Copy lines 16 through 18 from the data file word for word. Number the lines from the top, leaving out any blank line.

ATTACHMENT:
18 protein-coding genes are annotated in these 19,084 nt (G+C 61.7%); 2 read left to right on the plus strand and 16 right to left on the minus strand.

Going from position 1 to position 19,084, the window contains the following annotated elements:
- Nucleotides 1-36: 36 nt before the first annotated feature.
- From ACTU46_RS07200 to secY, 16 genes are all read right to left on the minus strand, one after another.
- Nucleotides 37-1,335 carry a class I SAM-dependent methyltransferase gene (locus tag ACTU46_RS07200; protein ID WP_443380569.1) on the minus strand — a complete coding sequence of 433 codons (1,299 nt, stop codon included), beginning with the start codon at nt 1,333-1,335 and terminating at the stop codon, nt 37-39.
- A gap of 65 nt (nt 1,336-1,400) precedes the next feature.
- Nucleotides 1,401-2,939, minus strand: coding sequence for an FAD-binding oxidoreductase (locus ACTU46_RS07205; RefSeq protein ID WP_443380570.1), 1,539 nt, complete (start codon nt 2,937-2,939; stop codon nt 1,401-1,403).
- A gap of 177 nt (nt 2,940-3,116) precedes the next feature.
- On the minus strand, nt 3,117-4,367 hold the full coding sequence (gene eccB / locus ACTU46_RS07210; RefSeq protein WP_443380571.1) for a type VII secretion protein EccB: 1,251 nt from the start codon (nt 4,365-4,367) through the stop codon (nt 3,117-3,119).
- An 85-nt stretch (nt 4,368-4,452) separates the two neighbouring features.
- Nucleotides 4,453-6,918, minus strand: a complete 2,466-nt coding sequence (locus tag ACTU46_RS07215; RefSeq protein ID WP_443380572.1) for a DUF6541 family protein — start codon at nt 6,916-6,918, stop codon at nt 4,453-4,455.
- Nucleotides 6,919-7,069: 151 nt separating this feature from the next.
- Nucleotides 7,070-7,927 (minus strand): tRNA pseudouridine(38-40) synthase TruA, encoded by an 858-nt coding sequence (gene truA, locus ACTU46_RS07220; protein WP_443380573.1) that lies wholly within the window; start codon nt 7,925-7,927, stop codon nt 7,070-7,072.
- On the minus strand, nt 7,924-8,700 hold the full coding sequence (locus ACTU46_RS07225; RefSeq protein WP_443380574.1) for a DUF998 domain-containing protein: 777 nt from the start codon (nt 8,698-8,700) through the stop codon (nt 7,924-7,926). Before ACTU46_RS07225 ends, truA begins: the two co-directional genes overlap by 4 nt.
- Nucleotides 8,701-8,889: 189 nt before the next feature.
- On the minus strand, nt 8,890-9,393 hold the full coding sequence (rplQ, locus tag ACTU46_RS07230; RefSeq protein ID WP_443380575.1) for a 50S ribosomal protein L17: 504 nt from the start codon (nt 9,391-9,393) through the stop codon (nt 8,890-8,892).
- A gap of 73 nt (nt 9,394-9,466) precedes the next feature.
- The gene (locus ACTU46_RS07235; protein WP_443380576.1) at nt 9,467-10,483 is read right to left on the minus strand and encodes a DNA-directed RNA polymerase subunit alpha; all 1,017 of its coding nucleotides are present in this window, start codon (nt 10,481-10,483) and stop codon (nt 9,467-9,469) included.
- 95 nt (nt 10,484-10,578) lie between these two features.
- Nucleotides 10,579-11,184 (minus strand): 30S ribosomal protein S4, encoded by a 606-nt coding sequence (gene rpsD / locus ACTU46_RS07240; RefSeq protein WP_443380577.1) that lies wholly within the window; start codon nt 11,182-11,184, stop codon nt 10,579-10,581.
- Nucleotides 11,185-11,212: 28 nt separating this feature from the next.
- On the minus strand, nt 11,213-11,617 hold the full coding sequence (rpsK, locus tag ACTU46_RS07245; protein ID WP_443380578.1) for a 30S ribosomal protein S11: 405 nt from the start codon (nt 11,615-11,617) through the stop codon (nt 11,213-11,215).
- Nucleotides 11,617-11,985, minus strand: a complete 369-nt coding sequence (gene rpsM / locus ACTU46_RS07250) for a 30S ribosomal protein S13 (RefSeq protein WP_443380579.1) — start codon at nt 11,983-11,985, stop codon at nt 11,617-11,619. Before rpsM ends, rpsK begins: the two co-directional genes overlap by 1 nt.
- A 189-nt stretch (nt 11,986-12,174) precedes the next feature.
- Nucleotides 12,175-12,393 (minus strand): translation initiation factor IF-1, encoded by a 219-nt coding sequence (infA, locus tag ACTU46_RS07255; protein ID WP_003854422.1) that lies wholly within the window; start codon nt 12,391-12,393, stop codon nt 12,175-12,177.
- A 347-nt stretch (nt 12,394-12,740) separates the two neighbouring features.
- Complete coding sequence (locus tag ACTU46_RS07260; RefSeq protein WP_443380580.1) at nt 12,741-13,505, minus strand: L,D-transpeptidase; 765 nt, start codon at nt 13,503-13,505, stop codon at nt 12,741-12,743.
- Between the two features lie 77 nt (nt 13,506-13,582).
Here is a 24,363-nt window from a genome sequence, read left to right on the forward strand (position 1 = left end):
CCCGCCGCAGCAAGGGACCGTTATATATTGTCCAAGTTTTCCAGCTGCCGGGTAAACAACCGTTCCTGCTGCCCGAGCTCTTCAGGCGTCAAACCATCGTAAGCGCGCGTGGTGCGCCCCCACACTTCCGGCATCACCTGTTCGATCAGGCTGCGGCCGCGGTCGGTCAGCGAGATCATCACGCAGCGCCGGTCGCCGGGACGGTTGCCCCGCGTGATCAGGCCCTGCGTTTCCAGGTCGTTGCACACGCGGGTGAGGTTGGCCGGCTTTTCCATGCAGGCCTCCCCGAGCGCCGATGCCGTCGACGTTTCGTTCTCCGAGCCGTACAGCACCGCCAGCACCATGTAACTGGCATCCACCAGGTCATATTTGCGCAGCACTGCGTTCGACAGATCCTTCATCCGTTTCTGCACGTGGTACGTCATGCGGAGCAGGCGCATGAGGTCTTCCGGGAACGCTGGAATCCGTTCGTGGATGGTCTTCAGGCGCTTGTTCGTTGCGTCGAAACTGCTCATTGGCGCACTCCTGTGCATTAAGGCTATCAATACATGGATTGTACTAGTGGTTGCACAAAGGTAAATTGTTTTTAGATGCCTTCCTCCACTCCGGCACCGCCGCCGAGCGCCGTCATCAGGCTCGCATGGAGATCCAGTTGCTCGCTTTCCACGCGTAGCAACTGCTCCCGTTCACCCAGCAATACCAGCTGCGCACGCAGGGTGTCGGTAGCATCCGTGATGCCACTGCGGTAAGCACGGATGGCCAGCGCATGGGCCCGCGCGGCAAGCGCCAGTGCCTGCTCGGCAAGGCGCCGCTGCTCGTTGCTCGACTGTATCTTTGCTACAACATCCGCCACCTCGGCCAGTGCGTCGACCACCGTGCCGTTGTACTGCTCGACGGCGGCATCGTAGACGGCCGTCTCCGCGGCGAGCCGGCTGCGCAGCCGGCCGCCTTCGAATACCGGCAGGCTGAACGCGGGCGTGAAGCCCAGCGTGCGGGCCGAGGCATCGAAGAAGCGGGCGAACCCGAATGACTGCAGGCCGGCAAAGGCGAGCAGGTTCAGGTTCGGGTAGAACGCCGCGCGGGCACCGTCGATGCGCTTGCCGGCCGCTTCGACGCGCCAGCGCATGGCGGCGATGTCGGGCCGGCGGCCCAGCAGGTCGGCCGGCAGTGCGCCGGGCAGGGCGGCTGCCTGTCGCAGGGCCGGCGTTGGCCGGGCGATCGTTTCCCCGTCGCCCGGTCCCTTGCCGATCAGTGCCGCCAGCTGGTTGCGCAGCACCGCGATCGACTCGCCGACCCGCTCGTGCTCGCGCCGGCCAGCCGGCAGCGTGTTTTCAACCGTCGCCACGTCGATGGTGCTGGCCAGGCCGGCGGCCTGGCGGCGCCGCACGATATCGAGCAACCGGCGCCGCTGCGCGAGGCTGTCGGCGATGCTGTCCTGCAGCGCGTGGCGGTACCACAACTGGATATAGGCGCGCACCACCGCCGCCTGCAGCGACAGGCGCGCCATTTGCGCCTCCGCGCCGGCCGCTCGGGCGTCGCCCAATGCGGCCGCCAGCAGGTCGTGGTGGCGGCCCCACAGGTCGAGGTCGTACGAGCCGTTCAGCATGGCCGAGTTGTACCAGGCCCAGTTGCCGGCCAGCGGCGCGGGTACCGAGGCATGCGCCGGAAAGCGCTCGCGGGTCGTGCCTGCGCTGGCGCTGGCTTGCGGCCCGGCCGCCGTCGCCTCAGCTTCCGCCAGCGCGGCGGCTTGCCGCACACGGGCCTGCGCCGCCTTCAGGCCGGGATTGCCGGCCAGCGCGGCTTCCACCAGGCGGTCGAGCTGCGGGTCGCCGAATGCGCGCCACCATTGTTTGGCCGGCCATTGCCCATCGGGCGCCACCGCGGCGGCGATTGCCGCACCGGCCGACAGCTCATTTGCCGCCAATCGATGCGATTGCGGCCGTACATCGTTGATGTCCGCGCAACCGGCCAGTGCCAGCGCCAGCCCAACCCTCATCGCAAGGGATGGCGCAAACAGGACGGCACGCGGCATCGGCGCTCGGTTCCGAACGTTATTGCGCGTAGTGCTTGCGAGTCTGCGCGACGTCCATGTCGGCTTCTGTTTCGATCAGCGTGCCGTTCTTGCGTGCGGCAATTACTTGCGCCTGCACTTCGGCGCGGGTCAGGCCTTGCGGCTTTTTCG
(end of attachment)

- On the minus strand, nt 8,890-9,393 hold the full coding sequence (rplQ, locus tag ACTU46_RS07230; RefSeq protein ID WP_443380575.1) for a 50S ribosomal protein L17: 504 nt from the start codon (nt 9,391-9,393) through the stop codon (nt 8,890-8,892).
- A gap of 73 nt (nt 9,394-9,466) precedes the next feature.
- The gene (locus ACTU46_RS07235; protein WP_443380576.1) at nt 9,467-10,483 is read right to left on the minus strand and encodes a DNA-directed RNA polymerase subunit alpha; all 1,017 of its coding nucleotides are present in this window, start codon (nt 10,481-10,483) and stop codon (nt 9,467-9,469) included.